Hooper and Hannafin (1991) described design strategies of instructional media that consider the learner’s cognitive processes. Thereby, the authors specifically referred to five cognitive phases (i.e., retrieving, orienting, presenting, encoding, sequencing) as proposed by Hannafin and Rieber (1989) and presented design strategies for instructional media relating to the cognitive phases.
Generic Term: Performance and Achievement
Wright et al. (2001) found a positive effect on children’s early television viewing of child-audience informative programs (in this case Sesame Street) on their subsequent academic achievements. These were assessed by reading and math tests, receptive vocabulary tests, and school readiness.
Keyword: children’s achievement
Schunk and Zimmerman (1997) presented an overview on the development of children’s self-regulatory skills with a focus on observational learning through modeling. The authors showed that learning by observing a model positively affects children’s achievements.
Keywords: expert performance
Feldon (2007) reviewed research on teaching and teacher education and focused on the role of dual processing models and cognitive load in teacher performance. In line with the dual process model, Feldon provided evidence that with increasing expertise, teachers develop routines that enable them to show more effective instructions and classroom management (Leinhardt and Greeno, 1986). That is, they were more able to distinguish between relevant and irrelevant cues in class due to automated procedures that leave working space for the processing of new events in the classroom (Kagan and Tippins, 1992; Allen and Casbergue, 1997). However, Feldon also pointed of the downsides of automaticity in teaching, for instance, that teachers were hardly able to change their way of teaching when it has become an automated routine (Doyle and Redwine, 1974). Moreover, novice teachers were likely subject to cognitive biases (i.e., expectancy effects/Pygmalion effects), as due to a high cognitive load, effortless and unconscious heuristics were more likely to occur (Babad, 1985).
Greenfield (2009) described how the exposition to visual, fast-paced media (e.g., TV, video games, and internet) can affect an individual’s cognitive performance measured by visual IQ. The author stated that visual media can foster visual-spatial skills and iconic representations, which, in turn, can provide beneficial effects for specific action, such as surgeries requiring spatial imagination and navigation (Rosser et al., 2007). However, the author also spoke critically of the fast-pace visual media and pointed out that they can decrease reflection and increase impulsivity because they do not leave time to contemplate over a specific content (Gadberry, 1981). Thus, Greenfield (2009) recommended a well-balanced use of real-time and no real-time (i.e., print) media. Schunk (1991) described how SE and academic performance relate to each other and how their relationship is influenced by personal variables (i.e., goal setting and information processing) and situational variables (models, attributional feedback, and rewards). In a later review article, Schunk and Zimmerman (1997) presented evidence that observational learning positively affects children’s SE, motivation, and (academic) performance.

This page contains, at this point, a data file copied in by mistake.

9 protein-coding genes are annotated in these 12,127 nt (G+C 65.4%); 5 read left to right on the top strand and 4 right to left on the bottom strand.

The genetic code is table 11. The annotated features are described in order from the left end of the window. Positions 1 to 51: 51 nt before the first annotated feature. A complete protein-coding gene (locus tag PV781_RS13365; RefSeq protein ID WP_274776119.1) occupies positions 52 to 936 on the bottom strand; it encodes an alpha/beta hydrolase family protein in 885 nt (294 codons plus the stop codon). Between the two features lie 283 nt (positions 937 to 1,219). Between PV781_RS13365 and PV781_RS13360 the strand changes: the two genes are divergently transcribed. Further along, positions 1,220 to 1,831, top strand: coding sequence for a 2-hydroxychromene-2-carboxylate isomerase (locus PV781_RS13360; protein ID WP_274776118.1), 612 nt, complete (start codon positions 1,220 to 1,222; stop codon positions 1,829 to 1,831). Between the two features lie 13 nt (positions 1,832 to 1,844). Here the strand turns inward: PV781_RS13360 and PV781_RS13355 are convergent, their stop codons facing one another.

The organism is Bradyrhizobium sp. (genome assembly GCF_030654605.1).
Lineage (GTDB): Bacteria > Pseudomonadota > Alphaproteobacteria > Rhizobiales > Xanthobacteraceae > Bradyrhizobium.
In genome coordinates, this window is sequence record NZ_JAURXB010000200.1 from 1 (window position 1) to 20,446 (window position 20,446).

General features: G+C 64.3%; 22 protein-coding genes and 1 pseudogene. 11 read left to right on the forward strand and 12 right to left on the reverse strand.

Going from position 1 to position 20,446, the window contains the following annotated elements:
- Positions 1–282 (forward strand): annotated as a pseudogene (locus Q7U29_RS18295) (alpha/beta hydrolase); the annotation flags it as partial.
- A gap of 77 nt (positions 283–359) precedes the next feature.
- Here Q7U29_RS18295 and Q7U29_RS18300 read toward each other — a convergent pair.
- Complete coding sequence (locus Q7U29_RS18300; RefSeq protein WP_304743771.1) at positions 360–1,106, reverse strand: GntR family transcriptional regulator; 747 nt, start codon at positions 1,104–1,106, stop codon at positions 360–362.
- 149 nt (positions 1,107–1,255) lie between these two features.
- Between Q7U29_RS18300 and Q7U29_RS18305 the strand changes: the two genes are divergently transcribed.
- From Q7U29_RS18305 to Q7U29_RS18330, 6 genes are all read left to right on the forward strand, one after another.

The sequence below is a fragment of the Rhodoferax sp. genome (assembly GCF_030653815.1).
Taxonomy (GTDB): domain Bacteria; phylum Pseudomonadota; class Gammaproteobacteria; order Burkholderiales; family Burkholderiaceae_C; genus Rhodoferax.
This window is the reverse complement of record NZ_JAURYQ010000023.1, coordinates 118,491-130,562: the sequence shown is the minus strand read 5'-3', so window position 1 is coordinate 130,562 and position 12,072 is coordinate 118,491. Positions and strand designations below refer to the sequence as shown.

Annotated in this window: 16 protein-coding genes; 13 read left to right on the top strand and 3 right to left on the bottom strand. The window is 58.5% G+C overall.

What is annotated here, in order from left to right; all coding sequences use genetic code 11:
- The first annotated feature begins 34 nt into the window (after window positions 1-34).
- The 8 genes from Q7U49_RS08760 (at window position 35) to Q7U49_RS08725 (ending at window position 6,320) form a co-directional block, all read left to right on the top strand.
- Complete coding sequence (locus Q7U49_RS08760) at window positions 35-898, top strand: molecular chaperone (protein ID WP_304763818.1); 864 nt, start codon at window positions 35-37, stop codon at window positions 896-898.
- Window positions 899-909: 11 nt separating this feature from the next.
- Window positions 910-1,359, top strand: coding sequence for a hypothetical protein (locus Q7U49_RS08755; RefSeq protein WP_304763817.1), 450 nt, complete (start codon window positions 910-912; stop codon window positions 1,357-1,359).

Keyword: task performance
Vancouver et al. (2001) pointed out that SE can be differently related to task performance. In two experiments, they found that past performance positively predicted SE, whereas SE can negatively affect subsequent performance. That is, when a person is too confident about accomplishing a task so that he puts no more effort in the task. Furthermore, SE can also positively relate to subsequence performance when a person selects a difficult goal.
Keyword: writing achievement